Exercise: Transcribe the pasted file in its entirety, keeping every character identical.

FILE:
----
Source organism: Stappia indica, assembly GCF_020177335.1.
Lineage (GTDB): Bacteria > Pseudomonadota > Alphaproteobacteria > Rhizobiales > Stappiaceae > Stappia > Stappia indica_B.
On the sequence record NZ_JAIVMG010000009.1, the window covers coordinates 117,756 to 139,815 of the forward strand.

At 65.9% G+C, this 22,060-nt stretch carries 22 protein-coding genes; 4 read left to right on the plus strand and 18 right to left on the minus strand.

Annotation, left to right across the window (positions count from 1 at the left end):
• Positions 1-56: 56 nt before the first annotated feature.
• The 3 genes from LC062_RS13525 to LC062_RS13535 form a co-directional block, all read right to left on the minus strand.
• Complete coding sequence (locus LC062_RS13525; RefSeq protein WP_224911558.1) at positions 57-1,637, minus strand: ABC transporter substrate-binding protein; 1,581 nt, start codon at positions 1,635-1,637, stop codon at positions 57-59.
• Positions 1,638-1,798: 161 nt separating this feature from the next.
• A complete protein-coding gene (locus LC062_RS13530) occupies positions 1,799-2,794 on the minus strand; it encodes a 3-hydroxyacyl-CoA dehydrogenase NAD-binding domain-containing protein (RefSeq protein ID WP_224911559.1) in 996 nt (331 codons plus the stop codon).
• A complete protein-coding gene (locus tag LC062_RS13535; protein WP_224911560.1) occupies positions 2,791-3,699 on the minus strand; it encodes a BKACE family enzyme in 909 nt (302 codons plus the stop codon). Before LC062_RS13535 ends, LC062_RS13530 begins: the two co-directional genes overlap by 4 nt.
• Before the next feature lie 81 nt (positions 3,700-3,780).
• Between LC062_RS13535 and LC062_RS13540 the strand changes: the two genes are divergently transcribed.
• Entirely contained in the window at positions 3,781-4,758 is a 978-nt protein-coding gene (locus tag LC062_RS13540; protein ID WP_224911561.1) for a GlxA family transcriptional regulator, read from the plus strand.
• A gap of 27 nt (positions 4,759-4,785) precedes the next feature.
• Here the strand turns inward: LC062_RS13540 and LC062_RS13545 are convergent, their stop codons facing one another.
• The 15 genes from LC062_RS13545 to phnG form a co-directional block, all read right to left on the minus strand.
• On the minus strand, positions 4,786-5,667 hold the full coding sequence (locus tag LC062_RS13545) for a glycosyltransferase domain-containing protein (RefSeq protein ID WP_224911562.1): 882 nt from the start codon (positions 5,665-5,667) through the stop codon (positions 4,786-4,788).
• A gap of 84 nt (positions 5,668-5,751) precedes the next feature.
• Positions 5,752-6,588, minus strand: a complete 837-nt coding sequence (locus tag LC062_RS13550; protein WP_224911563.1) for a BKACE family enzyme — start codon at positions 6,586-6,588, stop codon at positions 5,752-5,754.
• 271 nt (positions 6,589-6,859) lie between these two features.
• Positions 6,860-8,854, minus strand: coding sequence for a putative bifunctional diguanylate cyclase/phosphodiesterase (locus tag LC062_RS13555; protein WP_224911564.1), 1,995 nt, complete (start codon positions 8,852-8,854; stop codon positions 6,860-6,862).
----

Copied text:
Source organism: Stappia indica, assembly GCF_020177335.1.
Lineage (GTDB): Bacteria > Pseudomonadota > Alphaproteobacteria > Rhizobiales > Stappiaceae > Stappia > Stappia indica_B.
On the sequence record NZ_JAIVMG010000009.1, the window covers coordinates 117,756 to 139,815 of the forward strand.

At 65.9% G+C, this 22,060-nt stretch carries 22 protein-coding genes; 4 read left to right on the plus strand and 18 right to left on the minus strand.

Annotation, left to right across the window (positions count from 1 at the left end):
• Positions 1-56: 56 nt before the first annotated feature.
• The 3 genes from LC062_RS13525 to LC062_RS13535 form a co-directional block, all read right to left on the minus strand.
• Complete coding sequence (locus LC062_RS13525; RefSeq protein WP_224911558.1) at positions 57-1,637, minus strand: ABC transporter substrate-binding protein; 1,581 nt, start codon at positions 1,635-1,637, stop codon at positions 57-59.
• Positions 1,638-1,798: 161 nt separating this feature from the next.
• A complete protein-coding gene (locus LC062_RS13530) occupies positions 1,799-2,794 on the minus strand; it encodes a 3-hydroxyacyl-CoA dehydrogenase NAD-binding domain-containing protein (RefSeq protein ID WP_224911559.1) in 996 nt (331 codons plus the stop codon).
• A complete protein-coding gene (locus tag LC062_RS13535; protein WP_224911560.1) occupies positions 2,791-3,699 on the minus strand; it encodes a BKACE family enzyme in 909 nt (302 codons plus the stop codon). Before LC062_RS13535 ends, LC062_RS13530 begins: the two co-directional genes overlap by 4 nt.
• Before the next feature lie 81 nt (positions 3,700-3,780).
• Between LC062_RS13535 and LC062_RS13540 the strand changes: the two genes are divergently transcribed.
• Entirely contained in the window at positions 3,781-4,758 is a 978-nt protein-coding gene (locus tag LC062_RS13540; protein ID WP_224911561.1) for a GlxA family transcriptional regulator, read from the plus strand.
• A gap of 27 nt (positions 4,759-4,785) precedes the next feature.
• Here the strand turns inward: LC062_RS13540 and LC062_RS13545 are convergent, their stop codons facing one another.
• The 15 genes from LC062_RS13545 to phnG form a co-directional block, all read right to left on the minus strand.
• On the minus strand, positions 4,786-5,667 hold the full coding sequence (locus tag LC062_RS13545) for a glycosyltransferase domain-containing protein (RefSeq protein ID WP_224911562.1): 882 nt from the start codon (positions 5,665-5,667) through the stop codon (positions 4,786-4,788).
• A gap of 84 nt (positions 5,668-5,751) precedes the next feature.
• Positions 5,752-6,588, minus strand: a complete 837-nt coding sequence (locus tag LC062_RS13550; protein WP_224911563.1) for a BKACE family enzyme — start codon at positions 6,586-6,588, stop codon at positions 5,752-5,754.
• 271 nt (positions 6,589-6,859) lie between these two features.
• Positions 6,860-8,854, minus strand: coding sequence for a putative bifunctional diguanylate cyclase/phosphodiesterase (locus tag LC062_RS13555; protein WP_224911564.1), 1,995 nt, complete (start codon positions 8,852-8,854; stop codon positions 6,860-6,862).